EasyJet falls into red as terror attacks deter travellers

EasyJet fell into the red following a string of terror attacks. Picture: Contributed
EasyJet fell into the red following a string of terror attacks. Picture: Contributed
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Low-cost airline EasyJet has swung to a half-year loss after recent terror attacks saw some passengers stay away and rivals stepped up the pace of competition.

The no-frills carrier posted losses of £24 million for the six months to the end of March against profits of £7m a year earlier, but said its bottom line was hit by a £33m foreign exchange rate impact.

It said sales suffered in the wake of November’s deadly attacks in Paris, which knocked 2.7 per cent off revenues per seat in the first half, while the suspension of flights on routes to the popular Egyptian tourist destination of Sharm el-Sheikh following the Russian airliner crash reduced revenues by another 1.3 per cent.

READ MORE: EasyJet to see loss as revenues hit by terrorism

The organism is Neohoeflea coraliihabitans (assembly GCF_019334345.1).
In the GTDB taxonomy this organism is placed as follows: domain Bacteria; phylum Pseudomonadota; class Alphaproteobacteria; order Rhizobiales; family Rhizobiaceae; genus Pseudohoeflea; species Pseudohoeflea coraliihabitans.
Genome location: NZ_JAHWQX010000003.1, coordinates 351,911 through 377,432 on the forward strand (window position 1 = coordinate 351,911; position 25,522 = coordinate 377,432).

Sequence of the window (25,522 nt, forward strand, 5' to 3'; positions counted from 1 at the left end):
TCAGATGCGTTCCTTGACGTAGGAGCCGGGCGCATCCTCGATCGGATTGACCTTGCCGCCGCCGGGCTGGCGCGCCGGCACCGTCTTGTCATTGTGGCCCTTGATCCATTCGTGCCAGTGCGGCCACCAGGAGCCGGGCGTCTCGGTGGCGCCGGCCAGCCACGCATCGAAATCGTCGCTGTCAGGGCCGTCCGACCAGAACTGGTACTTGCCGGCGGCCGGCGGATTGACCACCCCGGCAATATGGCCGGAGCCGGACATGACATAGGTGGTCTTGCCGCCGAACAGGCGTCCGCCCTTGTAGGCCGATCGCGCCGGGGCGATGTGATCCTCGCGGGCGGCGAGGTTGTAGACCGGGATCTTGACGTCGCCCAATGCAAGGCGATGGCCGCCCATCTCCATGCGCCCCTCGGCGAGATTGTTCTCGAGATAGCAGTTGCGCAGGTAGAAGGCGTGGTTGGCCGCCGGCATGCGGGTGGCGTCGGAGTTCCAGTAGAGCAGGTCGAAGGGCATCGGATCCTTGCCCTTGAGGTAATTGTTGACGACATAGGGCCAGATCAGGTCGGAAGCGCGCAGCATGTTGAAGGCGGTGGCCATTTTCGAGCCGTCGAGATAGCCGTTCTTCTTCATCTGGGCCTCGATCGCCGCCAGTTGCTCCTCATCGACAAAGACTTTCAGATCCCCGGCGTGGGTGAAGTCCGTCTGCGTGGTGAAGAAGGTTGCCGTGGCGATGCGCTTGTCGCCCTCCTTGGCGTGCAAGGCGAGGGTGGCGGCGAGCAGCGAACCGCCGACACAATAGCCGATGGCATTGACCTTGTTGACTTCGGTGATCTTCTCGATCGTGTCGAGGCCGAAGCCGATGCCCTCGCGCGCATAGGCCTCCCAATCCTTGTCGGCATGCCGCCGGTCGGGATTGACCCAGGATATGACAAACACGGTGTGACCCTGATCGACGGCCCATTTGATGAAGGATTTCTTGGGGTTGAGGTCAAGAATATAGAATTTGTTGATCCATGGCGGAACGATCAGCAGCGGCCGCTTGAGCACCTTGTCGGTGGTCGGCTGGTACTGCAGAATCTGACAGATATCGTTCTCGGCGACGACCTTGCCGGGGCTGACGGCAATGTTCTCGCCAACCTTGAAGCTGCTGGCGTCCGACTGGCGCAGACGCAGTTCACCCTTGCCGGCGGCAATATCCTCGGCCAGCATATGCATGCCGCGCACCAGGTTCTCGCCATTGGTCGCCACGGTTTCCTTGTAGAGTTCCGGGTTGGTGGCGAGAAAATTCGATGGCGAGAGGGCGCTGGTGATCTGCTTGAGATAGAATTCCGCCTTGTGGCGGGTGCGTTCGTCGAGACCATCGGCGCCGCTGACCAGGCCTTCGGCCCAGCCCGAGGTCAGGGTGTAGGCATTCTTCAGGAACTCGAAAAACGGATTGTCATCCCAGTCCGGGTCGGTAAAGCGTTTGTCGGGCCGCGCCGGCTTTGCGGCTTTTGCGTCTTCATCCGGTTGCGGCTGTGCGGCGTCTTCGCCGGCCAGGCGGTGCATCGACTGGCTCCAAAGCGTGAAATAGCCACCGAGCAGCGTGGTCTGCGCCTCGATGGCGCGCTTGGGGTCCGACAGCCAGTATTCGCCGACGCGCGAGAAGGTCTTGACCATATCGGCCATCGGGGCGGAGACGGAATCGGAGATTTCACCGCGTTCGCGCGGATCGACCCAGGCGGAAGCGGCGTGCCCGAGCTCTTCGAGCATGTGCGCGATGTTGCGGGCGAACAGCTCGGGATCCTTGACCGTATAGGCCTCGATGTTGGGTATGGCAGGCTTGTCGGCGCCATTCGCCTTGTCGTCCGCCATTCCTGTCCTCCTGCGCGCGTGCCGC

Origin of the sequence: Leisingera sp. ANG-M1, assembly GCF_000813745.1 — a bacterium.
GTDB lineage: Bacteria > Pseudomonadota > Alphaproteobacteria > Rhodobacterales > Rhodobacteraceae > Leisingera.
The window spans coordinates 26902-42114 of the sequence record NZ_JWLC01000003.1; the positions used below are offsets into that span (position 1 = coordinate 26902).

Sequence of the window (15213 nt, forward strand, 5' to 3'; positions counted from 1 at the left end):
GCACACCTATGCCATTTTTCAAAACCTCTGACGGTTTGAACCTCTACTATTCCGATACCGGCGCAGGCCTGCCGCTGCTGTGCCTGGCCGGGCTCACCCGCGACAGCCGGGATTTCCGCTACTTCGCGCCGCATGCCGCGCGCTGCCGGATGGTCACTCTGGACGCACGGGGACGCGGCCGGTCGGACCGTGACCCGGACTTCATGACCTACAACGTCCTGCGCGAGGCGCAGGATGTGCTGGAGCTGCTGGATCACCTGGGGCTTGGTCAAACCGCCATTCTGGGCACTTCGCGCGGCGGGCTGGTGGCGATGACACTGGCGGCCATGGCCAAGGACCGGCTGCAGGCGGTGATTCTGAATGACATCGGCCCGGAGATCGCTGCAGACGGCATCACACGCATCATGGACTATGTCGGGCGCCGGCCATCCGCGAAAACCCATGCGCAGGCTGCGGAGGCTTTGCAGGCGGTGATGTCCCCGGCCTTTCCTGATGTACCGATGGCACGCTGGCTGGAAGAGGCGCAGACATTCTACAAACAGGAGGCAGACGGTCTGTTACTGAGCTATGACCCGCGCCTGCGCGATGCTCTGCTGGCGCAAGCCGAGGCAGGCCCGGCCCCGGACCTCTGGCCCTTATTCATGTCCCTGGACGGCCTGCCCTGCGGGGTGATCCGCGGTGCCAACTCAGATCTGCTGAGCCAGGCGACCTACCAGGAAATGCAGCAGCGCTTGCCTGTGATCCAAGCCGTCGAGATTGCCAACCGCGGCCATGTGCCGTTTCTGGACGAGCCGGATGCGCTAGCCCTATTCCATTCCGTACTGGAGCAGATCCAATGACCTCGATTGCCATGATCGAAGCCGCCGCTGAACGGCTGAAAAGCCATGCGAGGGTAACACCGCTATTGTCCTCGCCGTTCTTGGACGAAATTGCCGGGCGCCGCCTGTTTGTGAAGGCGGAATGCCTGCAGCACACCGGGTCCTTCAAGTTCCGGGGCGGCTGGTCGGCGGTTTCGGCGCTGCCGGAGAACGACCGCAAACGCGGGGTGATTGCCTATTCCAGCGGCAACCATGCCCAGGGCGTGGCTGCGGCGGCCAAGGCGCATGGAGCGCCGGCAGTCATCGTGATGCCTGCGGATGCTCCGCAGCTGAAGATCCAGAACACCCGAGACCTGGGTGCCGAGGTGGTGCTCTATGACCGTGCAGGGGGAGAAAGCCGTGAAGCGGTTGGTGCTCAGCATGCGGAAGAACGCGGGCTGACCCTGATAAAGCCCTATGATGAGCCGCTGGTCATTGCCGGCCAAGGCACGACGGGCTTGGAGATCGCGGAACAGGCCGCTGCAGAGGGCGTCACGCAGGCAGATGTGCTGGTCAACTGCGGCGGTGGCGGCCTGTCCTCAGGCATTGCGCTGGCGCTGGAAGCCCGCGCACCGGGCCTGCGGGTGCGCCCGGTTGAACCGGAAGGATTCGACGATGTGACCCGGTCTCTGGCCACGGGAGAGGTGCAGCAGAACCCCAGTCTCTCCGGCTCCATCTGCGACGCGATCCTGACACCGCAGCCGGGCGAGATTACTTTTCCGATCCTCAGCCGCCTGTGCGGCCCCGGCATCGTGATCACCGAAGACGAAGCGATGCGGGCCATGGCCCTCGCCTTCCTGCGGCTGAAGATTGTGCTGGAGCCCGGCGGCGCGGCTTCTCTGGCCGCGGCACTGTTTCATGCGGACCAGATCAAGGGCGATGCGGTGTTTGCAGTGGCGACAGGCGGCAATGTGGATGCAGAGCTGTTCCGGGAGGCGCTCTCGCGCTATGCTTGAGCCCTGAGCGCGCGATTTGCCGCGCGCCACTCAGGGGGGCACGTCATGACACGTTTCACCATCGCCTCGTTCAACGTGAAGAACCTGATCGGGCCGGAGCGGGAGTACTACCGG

Half-year revenues per seat were left 6.6 per cent lower overall at £51.29 and EasyJet warned that trading would remain tough in its third quarter as demand continues to be impacted by the terrorist bombing at Brussels airport in March, which killed 16 people.

READ MORE: Brussels attackers had planned to hit France again

It said the decline in revenues per seat would worsen, to a fall of about 7 per cent, with the early timing of Easter also taking its toll in the third quarter.

The group is likewise battling against increased competition from rivals such as Ryanair, with the sharp falls in the price of oil seeing a surge in low-cost travel as fares fall across the board.

But the group said it was a robust performance against difficult conditions, with consumers remaining “resilient”.

Chief executive Carolyn McCall said: “EasyJet has delivered a robust financial performance during the half year despite the well-publicised external events.

“Consumers have enjoyed lower fares, which have decreased by 6 per cent year-on-year, the second successive year of falling fares, as the benefits of lower fuel costs are passed on to passengers. Active cost control by the airline has helped maintain margins.”

She added: “We are confident that over the full year we will again grow passenger numbers, revenue and profit.”